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Opus Events
Live Performances of Student Compositions
 
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Opus 24, May 2, 2012

Opus 23, December 5, 2011

Flash Files:

Opus 22, April 28, 2011

Opus 21, December 6, 2010

Opus 20, April 28, 2010

Opus 19, December 7, 2009

Opus 18, April 29, 2009

Opus 17, December 2, 2008

Opus 16, April 30, 2008

Opus 15, November 27, 2007

Scores:

Opus 22, April 28, 2011

Opus 21, December 6, 2010

Opus 20, April 28, 2010

Opus 19, December 7, 2009

Opus 18, April 29, 2009

Opus 17, December 2, 2008

Opus 16,
April 30, 2008

Opus 15, November 27, 2007

Opus 14, November 28th, 2006

Opus 13, April 10th, 2006

Opus 12, November 15th, 2005

Opus 11, May 17, 2005

Opus 10, November 2004

Opus 9, April 2004

Opus 8, November 2003

Opus 7, May 2003

Purchase CD/DVD's
of Opus Performances

As the first notes of The Fox's Tale, a string quartet by 5th graders from Clarendon Elementary School were heard at Opus 1 in April 2000, project members were reminded that real instruments breathe life into music compositions. The computer teamed with music software becomes a terrific tool that enables students to write and edit their musical ideas, but hearing professional performers play the works elicits beaming faces from the young composers, parents, and teachers in the audience.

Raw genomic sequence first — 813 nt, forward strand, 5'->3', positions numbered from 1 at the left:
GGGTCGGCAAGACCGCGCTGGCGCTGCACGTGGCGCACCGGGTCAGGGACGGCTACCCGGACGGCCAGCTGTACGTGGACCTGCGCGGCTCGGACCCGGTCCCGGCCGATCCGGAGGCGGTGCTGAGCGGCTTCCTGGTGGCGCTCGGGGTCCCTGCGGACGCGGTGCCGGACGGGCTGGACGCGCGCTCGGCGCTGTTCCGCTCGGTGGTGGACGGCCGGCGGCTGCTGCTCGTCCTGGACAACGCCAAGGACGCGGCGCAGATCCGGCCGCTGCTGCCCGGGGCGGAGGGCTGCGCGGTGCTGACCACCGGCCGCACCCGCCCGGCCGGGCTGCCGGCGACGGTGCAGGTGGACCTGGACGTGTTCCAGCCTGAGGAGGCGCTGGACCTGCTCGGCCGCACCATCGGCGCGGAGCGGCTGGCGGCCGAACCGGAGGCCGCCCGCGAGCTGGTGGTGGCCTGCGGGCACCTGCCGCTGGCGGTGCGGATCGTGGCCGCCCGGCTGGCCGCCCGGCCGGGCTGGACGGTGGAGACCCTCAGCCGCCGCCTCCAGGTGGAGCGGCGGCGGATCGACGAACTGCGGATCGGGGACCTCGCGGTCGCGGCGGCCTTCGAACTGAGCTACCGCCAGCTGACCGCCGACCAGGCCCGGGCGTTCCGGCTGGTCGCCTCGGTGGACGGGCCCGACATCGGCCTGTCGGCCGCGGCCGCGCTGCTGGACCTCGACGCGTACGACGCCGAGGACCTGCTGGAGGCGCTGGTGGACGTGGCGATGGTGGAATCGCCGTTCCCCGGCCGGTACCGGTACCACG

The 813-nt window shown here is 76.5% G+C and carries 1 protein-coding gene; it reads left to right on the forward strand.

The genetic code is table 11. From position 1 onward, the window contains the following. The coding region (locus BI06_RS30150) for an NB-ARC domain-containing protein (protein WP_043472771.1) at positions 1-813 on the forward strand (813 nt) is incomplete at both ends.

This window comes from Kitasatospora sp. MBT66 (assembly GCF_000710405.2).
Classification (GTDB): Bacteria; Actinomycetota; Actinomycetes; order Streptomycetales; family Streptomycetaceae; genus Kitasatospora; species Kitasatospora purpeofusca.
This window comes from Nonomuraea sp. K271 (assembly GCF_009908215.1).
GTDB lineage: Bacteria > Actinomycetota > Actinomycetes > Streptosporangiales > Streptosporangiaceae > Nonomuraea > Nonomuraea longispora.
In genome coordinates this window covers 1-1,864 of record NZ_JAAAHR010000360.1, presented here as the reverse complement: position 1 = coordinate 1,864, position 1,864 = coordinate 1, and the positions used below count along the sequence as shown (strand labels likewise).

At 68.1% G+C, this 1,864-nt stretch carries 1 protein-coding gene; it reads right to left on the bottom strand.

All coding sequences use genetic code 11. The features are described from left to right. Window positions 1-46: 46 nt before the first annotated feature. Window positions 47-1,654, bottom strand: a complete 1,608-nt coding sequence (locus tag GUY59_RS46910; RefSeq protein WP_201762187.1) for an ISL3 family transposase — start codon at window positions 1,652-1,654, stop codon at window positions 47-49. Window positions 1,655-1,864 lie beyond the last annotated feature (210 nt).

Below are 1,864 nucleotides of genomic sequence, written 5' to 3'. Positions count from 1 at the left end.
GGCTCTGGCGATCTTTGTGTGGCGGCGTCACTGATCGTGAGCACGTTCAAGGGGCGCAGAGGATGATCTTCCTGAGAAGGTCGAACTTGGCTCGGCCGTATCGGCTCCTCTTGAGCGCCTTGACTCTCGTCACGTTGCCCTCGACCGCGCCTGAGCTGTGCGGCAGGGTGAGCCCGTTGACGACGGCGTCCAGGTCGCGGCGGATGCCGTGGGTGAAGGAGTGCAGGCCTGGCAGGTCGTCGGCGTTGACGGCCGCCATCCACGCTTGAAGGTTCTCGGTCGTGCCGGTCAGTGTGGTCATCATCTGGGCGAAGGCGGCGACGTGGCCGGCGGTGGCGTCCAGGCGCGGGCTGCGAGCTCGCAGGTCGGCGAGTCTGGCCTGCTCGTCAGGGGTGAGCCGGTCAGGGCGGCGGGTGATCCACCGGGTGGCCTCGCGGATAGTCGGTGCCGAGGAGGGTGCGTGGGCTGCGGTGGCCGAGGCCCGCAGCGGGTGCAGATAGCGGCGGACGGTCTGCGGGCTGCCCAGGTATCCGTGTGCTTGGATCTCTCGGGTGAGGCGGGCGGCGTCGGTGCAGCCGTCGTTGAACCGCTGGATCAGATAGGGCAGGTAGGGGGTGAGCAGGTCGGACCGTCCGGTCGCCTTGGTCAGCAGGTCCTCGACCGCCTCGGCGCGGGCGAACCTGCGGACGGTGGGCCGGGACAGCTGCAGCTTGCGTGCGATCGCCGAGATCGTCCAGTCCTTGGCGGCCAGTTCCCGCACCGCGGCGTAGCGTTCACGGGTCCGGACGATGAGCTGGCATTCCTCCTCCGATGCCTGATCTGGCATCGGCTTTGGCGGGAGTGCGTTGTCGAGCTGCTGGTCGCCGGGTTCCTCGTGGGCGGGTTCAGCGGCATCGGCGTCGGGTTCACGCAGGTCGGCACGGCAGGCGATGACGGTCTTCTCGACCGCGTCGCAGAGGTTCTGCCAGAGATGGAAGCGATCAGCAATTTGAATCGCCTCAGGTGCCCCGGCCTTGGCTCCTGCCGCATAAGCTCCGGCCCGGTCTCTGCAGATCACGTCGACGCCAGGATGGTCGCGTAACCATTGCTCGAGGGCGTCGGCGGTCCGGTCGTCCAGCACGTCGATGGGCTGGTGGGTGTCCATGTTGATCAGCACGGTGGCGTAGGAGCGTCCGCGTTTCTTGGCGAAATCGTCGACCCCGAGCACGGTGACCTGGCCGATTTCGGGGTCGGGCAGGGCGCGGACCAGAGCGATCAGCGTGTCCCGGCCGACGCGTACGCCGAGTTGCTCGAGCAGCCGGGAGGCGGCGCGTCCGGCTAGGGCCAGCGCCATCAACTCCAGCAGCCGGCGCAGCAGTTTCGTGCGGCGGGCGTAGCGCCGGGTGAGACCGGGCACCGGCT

Opus 1 featured a string quartet from the National Symphony Orchestra while on their annual states tour. The NSO requested proposals from Vermonters for ideas about how they might utilize the instrumentalists during the one-week residency. A proposal written by the Vermont MIDI Project coordinator garnered interest and several NSO members eagerly volunteered for the event.

Following Opus 1, several changes were instituted for subsequent events. Each student or team of composers receives a rehearsal time with the ensemble on the day of the event. More attention is devoted to final score preparation and software that would easily extract parts and include all necessary markings for a live performance was recommended. Resources were gathered to guide students as they wrote for real instruments.

It's difficult to adequately write about the excitement and learning that take place throughout the process of submitting a composition for live performance. The flurry of activity on the password protected website during the Opus selection process always requires that we hire composer mentors for additional time. The rehearsal time demonstrates the keen knowledge each student has of their work. One mentor commented: "The student becomes the center of attention in the performance preparation and all performers look to the student for instruction on how to perform the score. This gives the student a real sense of power over his/her creation. It is perhaps the first time that a student has been asked by an adult for direction."


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